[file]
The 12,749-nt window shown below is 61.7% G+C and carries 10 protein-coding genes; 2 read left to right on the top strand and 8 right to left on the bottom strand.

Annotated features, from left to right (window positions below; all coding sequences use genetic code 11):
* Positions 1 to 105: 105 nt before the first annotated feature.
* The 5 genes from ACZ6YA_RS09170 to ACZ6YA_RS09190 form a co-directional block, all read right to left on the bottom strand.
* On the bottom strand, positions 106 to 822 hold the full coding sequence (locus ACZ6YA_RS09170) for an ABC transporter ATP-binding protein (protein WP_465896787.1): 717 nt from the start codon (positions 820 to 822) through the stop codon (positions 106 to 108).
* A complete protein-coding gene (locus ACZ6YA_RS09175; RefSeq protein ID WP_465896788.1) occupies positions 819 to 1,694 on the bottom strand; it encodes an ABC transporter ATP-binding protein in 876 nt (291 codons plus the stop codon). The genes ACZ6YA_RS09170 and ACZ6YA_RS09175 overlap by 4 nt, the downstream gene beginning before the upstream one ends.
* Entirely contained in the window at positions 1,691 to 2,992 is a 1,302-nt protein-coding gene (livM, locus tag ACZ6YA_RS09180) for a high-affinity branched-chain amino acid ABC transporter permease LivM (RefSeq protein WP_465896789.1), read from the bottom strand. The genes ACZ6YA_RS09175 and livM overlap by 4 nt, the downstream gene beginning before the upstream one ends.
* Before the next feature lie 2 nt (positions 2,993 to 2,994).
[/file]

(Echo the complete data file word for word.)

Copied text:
The 12,749-nt window shown below is 61.7% G+C and carries 10 protein-coding genes; 2 read left to right on the top strand and 8 right to left on the bottom strand.

Annotated features, from left to right (window positions below; all coding sequences use genetic code 11):
* Positions 1 to 105: 105 nt before the first annotated feature.
* The 5 genes from ACZ6YA_RS09170 to ACZ6YA_RS09190 form a co-directional block, all read right to left on the bottom strand.
* On the bottom strand, positions 106 to 822 hold the full coding sequence (locus ACZ6YA_RS09170) for an ABC transporter ATP-binding protein (protein WP_465896787.1): 717 nt from the start codon (positions 820 to 822) through the stop codon (positions 106 to 108).
* A complete protein-coding gene (locus ACZ6YA_RS09175; RefSeq protein ID WP_465896788.1) occupies positions 819 to 1,694 on the bottom strand; it encodes an ABC transporter ATP-binding protein in 876 nt (291 codons plus the stop codon). The genes ACZ6YA_RS09170 and ACZ6YA_RS09175 overlap by 4 nt, the downstream gene beginning before the upstream one ends.
* Entirely contained in the window at positions 1,691 to 2,992 is a 1,302-nt protein-coding gene (livM, locus tag ACZ6YA_RS09180) for a high-affinity branched-chain amino acid ABC transporter permease LivM (RefSeq protein WP_465896789.1), read from the bottom strand. The genes ACZ6YA_RS09175 and livM overlap by 4 nt, the downstream gene beginning before the upstream one ends.
* Before the next feature lie 2 nt (positions 2,993 to 2,994).